From then, the sales market will be able to operate as near to normal as has been possible since the end of March, the one big exception being that physical viewings of interiors will still not be permitted – not that many vendors are itching to have strangers through their front doors at the moment.
Unsurprisingly, there has been a substantial number of “virtual viewings” by potential buyers, though I have still to come across anyone prepared to buy a property as their main home on the strength of it – the practice is not uncommon among investors based in England or overseas buying rental property here.
Despite the wonders of modern HD video technology, buyers still want to see layouts and dimensions for themselves. They want to know how it “smells” – not just in the physical sense but in the more abstract “feeling”.
A peek at the neighbours is another important issue with a lot of viewers, especially in a tenement stair where each door has multiple names suggesting the neighbours might be students or other groups of young people –not a great fit for those seeking a quiet home life.
Still, virtual viewings are beginning to start a new trend whereby potential buyers will actually put in a formal offer but make it “subject to physical viewing when permitted” or in similarly couched terms. This could be just one of the longer-term trends within the market that will result from the Covid-19 crisis.
After all, who would have thought that just a few years ago, in Scotland, we would see “sold” boards on properties that contain the caveat, “subject to survey” or “subject to conclusion of missives”, but these are now commonplace, especially in a period of depressed sales. As this trend suggests, there has, over recent weeks, been an upturn in buyer interest, if still tentatively.
At the same time, people who were thinking of moving just before lockdown are coming back and asking if now is a good time to put their properties on the market or if they should wait until the wider economic situation becomes clearer.
Not even Mystic Meg could have answered that one with any great confidence but there is one crucial factor they should consider. When recommending market values as part of the Home Report, chartered surveyors must partly base their decision on local historical evidence. This suggests that, for the immediate future, most properties about to go onto the market will do so at pre-lockdown values.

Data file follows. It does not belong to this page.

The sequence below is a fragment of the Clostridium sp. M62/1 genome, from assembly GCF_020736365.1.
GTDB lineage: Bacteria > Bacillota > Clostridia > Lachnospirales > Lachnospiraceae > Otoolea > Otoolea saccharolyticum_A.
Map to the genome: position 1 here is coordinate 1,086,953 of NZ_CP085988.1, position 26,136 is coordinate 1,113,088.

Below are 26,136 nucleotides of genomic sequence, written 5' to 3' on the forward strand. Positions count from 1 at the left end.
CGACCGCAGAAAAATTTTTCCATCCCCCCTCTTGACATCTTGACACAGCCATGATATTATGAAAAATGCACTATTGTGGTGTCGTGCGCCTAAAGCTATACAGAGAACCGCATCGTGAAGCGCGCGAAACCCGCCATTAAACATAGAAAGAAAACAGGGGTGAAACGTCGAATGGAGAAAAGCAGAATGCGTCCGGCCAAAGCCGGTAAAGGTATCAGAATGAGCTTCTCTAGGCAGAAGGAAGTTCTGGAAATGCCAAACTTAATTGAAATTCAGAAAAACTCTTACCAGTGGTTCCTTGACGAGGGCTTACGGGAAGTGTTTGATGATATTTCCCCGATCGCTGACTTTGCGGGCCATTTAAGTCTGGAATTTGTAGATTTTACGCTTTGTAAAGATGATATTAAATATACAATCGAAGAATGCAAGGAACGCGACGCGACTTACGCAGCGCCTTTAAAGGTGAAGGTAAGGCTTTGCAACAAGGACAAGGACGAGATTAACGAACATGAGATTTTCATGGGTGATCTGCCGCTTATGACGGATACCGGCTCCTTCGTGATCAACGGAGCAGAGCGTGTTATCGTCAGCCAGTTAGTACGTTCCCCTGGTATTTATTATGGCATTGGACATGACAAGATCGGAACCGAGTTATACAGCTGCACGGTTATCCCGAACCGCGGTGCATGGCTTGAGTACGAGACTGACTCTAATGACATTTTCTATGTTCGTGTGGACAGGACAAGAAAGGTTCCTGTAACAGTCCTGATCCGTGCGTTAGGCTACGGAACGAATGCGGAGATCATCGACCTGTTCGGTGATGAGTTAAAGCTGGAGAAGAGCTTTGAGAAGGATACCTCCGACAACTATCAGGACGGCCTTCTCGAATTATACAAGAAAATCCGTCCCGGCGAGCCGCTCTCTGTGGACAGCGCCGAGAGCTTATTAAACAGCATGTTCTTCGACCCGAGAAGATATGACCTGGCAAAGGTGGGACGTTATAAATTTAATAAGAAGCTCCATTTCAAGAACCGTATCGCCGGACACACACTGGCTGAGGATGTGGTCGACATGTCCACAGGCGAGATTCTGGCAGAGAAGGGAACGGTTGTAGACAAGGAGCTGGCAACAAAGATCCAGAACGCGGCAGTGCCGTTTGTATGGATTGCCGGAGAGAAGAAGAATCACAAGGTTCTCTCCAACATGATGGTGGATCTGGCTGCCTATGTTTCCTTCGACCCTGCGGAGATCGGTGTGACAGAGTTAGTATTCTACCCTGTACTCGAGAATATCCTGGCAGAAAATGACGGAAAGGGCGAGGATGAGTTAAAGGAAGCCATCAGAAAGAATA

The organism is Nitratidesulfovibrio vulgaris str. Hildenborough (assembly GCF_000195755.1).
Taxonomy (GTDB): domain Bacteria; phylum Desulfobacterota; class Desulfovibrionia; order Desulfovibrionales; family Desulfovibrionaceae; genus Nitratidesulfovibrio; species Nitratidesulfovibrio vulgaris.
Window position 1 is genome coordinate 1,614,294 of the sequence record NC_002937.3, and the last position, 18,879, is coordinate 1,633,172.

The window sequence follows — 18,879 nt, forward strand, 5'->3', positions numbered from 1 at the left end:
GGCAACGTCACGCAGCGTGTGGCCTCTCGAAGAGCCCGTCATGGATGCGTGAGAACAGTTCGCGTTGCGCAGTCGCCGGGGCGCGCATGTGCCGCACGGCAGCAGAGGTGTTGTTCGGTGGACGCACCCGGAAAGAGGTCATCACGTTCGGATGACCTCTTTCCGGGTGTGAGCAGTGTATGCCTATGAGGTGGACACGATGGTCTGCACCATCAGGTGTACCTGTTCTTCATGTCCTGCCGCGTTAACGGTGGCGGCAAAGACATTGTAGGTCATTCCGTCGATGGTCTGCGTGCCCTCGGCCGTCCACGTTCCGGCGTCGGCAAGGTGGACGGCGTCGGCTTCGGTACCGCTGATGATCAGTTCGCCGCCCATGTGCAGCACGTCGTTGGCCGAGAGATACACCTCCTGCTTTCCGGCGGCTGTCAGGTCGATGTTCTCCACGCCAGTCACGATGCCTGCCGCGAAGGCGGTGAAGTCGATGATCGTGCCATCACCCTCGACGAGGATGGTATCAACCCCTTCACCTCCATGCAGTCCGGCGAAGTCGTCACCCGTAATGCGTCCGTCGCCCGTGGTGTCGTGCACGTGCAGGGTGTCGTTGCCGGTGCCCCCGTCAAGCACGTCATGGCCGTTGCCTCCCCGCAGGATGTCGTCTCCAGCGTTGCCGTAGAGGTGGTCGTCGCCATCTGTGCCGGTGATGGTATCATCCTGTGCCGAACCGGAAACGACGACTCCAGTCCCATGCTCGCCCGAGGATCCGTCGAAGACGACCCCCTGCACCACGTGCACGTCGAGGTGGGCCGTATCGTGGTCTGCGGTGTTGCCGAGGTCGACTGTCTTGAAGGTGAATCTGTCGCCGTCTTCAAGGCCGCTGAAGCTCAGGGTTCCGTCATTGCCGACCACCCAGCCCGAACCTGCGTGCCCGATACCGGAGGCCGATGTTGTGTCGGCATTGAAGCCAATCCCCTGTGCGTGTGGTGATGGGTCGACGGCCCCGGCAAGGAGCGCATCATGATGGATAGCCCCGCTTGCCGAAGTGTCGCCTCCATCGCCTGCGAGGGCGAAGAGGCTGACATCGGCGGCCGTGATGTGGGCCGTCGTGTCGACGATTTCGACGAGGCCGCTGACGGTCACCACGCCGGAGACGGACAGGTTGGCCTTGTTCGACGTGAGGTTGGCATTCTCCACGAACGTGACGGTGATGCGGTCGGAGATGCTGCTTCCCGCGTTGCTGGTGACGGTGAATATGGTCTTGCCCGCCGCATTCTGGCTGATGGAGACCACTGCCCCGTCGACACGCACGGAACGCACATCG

Whether these values will have taken a tumble in a few months’ time is impossible to say but I am fairly confident they are not going to rise during that period. So if you want your for-sale property valued at what it was back in early March, now may be the most opportune time to put it on the market. Compared with sales, virtual viewing has actually been a great contributor to keeping the rental market in operation.
Obviously people are more prepared to sign up to a tenancy on the basis of an “online punt”. They don’t need to produce a large outlay nor make a long-term financial commitment. They can leave after giving 28 days’ notice – and there’s no shortage of suitable alternatives given the collapse in demand for short-term holiday lets.
This helps explain why during May we let 150 units, close to the figure for that month during “normal” times. Among those signing up were owner-occupiers who secured a sale immediately pre-lockdown. They’ve looked at how “keen” rental rates are just now (even for top-range properties) and have decided on a temporary change of lifestyle – confident that when they start looking to buy again, there’s a good chance prices won’t be any higher than today.
Another example of Covid-19 changing the market – and no doubt there is more to come.
David Alexander is MD of DJ Alexander
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